Asked by the Herald if the Scottish Government could be bolder in sending a message that oil and gas demand and supply needs to shrink over time, Mr Stark said he would like SNP and Tory ministers to “adopt the highest possible ambition”.
He added: “That may include joining things like the coalition of countries that are seeking to end oil and gas exploration. Nicola Sturgeon has made statements to that affect.
“It would be very clear, I think, to those operators who are based in Aberdeen, where we are headed, if ministers in Scotland and at UK level, adopted a clear position on how they will handle the climate targets.”
“If there is a strong and ambitious position adopted by UK or Scottish ministers, as companies in the UK are forming their own net zero plans as consumers are responding to those net zero plans, it will just be super clear what to do.”
A Scottish Government spokesperson said that it welcomed the CCC’s intervention that “any effective and credible checkpoint must extend beyond new licensing rounds to also cover those fields that have already been consented but are not yet in production”, in line with Nicola Sturgeon’s remarks last year.
He added: “The North Sea has a critical role to play in our transition to a net zero economy and we are currently undertaking a programme of work on Scotland’s future energy requirements, ensuring an approach that supports and protects our energy security and our highly skilled workforce, through the energy transition fund, the green jobs fund and Scotland’s £500 million just transition fund for the north east and Moray.”
Friends of the Earth Scotland’s just transition campaigner, Ryan Morrison, said: “In advising ministers to support a tighter limit on oil and gas production and a presumption against exploration, the UK CCC are adding their voice to the growing chorus urging the UK Government to end its plans to expand the supply of climate-wrecking oil and gas.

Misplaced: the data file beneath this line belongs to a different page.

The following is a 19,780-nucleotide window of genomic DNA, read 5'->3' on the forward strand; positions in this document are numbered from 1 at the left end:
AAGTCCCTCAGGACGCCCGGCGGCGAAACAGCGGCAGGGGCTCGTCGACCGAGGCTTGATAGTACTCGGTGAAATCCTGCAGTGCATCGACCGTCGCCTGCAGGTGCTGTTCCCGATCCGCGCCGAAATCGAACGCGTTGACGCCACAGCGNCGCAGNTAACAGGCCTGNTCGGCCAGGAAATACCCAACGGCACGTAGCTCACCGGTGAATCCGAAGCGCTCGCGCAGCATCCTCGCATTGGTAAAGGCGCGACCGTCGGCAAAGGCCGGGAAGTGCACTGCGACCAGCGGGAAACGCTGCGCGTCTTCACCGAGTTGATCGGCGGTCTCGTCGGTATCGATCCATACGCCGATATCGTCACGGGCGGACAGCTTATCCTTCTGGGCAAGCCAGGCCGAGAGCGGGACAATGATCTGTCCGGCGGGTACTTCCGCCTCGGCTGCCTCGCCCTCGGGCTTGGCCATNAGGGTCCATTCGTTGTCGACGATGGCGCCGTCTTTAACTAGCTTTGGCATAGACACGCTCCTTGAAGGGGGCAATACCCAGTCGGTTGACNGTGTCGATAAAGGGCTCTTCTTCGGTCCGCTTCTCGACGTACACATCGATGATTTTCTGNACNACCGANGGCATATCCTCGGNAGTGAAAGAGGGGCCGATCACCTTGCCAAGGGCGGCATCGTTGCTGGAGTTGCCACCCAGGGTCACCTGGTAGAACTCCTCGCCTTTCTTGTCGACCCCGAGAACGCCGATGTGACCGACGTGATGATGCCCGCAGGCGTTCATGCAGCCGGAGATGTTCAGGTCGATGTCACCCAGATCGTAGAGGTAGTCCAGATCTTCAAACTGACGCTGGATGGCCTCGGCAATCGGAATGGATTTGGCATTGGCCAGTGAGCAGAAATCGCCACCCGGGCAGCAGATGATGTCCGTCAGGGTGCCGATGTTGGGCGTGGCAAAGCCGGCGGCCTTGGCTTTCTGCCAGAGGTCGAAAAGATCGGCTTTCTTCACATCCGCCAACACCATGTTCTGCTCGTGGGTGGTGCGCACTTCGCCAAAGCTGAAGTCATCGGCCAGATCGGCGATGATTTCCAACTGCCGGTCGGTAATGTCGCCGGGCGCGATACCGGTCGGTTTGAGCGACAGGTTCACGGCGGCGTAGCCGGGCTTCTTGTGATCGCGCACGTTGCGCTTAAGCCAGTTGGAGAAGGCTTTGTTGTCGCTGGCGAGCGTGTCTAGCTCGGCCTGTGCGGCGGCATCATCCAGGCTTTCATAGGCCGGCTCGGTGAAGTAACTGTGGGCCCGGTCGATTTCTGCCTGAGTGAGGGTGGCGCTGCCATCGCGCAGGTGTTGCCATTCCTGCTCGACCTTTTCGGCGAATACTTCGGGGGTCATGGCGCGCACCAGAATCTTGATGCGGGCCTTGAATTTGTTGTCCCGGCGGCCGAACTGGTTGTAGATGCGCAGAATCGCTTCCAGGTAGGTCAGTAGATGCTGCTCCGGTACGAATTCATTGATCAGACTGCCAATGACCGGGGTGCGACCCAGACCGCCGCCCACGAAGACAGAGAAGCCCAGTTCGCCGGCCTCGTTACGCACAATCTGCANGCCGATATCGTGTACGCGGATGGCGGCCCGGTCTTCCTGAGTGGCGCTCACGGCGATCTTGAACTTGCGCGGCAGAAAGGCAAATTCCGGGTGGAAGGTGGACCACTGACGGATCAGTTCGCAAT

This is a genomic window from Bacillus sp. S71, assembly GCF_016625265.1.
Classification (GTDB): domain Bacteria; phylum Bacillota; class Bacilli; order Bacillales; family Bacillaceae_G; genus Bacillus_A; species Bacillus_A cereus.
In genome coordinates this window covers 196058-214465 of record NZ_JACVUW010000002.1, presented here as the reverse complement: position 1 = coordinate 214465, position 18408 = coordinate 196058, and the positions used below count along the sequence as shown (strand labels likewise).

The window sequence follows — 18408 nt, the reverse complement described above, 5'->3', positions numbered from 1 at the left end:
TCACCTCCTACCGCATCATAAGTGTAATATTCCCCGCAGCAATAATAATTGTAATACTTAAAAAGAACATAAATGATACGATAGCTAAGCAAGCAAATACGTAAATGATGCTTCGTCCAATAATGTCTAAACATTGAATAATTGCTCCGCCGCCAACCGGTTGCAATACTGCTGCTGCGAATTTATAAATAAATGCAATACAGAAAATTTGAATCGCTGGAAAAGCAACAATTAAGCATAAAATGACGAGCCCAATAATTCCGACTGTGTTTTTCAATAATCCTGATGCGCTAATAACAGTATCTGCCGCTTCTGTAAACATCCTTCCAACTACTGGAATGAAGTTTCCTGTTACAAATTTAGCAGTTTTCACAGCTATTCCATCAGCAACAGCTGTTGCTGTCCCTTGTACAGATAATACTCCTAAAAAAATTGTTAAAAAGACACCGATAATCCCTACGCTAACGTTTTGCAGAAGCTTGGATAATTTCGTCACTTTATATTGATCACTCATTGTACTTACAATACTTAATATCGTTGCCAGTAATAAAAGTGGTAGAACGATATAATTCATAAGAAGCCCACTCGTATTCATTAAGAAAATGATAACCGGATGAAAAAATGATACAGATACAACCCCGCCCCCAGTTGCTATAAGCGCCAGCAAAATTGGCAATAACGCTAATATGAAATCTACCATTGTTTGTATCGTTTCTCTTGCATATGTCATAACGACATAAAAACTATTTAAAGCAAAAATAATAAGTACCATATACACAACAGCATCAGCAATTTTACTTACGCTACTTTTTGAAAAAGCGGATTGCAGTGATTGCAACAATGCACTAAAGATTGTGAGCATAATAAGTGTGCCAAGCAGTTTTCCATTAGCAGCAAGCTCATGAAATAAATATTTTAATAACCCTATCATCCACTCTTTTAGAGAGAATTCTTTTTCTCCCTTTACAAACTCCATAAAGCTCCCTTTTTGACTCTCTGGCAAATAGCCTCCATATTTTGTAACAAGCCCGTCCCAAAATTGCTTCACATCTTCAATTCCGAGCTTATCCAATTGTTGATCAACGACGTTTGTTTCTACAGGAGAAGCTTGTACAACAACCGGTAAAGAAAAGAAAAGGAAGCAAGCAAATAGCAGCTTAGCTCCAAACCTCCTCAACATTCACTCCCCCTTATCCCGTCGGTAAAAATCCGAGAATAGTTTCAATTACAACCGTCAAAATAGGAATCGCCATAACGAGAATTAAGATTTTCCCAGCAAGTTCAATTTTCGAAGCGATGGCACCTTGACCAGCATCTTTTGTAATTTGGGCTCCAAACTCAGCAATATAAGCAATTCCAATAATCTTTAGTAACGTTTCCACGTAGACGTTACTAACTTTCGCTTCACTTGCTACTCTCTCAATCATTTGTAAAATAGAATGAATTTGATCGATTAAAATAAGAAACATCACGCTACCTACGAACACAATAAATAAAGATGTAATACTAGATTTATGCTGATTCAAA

READ MORE: Oil and Gas UK removes any mention of fossil fuels in rebrand
“The UK Government must finally listen to the science and scrap their plans to dish out more licences and approvals to the oil and gas companies who are hellbent on destroying the climate for their own profit.”
A UK Government spokesperson said: “There will continue to be ongoing demand for oil and gas over the coming decades as we transition to cleaner and cheaper forms of energy generated in this country.
“As the Business and Energy Secretary has said, turning off North Sea gas overnight would put energy security, British jobs and industries at risk, and we would be more dependent on foreign imports.
“We welcome the committee’s acknowledgement that carbon budgets can still be met if new oil and gas fields are developed in the UK.”
Mike Tholen, sustainability director for Offshore Energies UK, said: “The Committee on Climate Change recognises that there is a continued role for domestic production if we can accelerate our climate ambitions and we hear that challenge today.
“We are demonstrating by our actions that we are capable of delivering our climate commitments and will continue to do so while providing energy security for the UK.”